As the March 29, 2019 deadline approaches, Britain and the European Union (EU) have accelerated the Brexit negotiations. In fact, the UK has announced that a tentative agreement has been reached with the EU, which could be revealed at a special summit in mid-November. It was based on the British government’s White Paper/Chequers Plan.
Briefly, the White Paper/Chequers Plan is the British government’s blueprint for a pragmatic agreement with the EU to safeguard Britain’s access to the EU market and protect its economy and territory. At its core is the future of Britain-EU economic and security partnership, protection of jobs, creation of a free trade area for goods in order to avoid problems at the border, end the free movement of people and restore supremacy of UK courts over the jurisdiction of the European Court of Justice.
However, within Britain, views are split over Brexit, and there are calls for a second referendum to enable the British people to have a final say whether to stay in the EU or wait on the final agreement. Even though the discord is within Prime Minister Theresa May’s own Conservative Party, she has insisted that her government will respect the wishes of the people in the referendum for Britain to leave the EU. In other words, May is sticking firm with the plan to divorce Britain from the EU.
As Britain marches towards its date with destiny, policy-makers in the Caribbean ought to be monitoring Brexit developments closely and strategizing on the region’s future relationship with both Britain and the EU. There is little doubt that Britain is a historic trade and development partner, and its assistance in the Caribbean over the years has helped to sustain the region’s economy.
Within the EU, Britain has been a principal trading partner with the Caribbean for goods and services and an access point into other EU members for trade and investment. The EU is also a development partner of the Caribbean, accounting for the bulk of grant funding to the region. While Britain provides funds at the bilateral level to the region, its major funding has been channeled through the European Development Fund.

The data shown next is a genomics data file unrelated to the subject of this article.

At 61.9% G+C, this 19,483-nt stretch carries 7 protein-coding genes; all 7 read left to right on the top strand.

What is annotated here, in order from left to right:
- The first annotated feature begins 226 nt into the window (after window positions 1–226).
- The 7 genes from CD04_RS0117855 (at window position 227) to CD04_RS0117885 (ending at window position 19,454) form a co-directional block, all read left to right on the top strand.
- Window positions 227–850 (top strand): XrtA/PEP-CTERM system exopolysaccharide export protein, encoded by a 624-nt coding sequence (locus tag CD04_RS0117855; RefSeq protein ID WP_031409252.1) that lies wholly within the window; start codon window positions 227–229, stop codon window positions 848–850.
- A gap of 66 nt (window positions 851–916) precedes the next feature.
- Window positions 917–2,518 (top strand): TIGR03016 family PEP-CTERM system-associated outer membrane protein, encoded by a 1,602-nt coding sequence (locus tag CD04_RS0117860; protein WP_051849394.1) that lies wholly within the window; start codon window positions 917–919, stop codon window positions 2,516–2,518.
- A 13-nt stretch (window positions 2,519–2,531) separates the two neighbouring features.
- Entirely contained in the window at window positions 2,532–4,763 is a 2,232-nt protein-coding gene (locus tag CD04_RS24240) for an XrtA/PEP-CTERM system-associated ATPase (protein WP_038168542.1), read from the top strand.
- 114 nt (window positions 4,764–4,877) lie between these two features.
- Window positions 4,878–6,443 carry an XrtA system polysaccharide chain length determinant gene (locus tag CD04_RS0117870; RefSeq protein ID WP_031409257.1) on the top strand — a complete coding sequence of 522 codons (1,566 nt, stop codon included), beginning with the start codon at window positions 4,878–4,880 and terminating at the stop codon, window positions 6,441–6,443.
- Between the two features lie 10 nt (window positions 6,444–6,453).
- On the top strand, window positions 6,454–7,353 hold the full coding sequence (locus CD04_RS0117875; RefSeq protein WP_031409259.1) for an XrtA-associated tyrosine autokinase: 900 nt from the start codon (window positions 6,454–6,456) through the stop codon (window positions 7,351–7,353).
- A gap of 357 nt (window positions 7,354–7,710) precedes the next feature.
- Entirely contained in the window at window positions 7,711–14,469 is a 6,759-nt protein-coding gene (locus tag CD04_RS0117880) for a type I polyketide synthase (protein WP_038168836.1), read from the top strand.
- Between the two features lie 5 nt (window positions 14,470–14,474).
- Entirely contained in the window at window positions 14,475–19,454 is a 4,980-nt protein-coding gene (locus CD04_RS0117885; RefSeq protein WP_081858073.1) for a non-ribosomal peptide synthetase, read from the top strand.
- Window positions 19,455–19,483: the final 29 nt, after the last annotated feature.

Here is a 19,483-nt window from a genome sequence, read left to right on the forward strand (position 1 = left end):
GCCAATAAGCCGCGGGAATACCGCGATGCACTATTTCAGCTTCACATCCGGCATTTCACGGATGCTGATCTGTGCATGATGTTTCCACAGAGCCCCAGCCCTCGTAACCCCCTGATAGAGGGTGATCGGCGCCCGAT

Therefore, reshaping the EU/UK trade landscape will have a significant impact on the Caribbean at a time of great uncertainty, which is crucial for the Caribbean, including Britain’s dependencies in the region. One reason is, there is a large Caribbean contingent in Britain. And two, Brexit is a bread and butter issue about jobs, growth and trade for the region’s small, open economies.
The EU is responsible for about 15 percent of merchandise trade to the Caribbean and Britain for six percent. Total Caribbean/EU goods trade was valued at about US$9 billion in 2017, with the EU being the region’s second-largest trading partner. Tourist arrivals into the Caribbean from the EU (Germany, France and UK) are second to North American tourists to the region.
The Brexit developments, which are of significant interest to the Caribbean, should be monitored on two fronts—one, by the British dependent territories of Anguilla, British Virgin Islands, Bermuda, Cayman Islands, Montserrat, and Turks and Caicos Islands and two, by CARICOM countries.
In this respect, the leaders of the Caribbean should not only contemplate what the region’s future trade relationship would be with Britain, but how to restructure their relationship with Britain and the EU. The region must forge a strong trading relationship with EU members, such as Germany, France, Ireland, Malta, Sweden, Spain, Netherlands, and Poland, among others. Most Caribbean countries, including Guyana, have diplomatic representation in Brussels, but not in most of the other EU member states.
Brexit has indeed been of concern to the people of the Caribbean; therefore, it would be useful for the region’s leaders to have serious discussions on the implications of Brexit to ensure that once Britain leaves the EU, its preferential trade relations with the Caribbean will continue.
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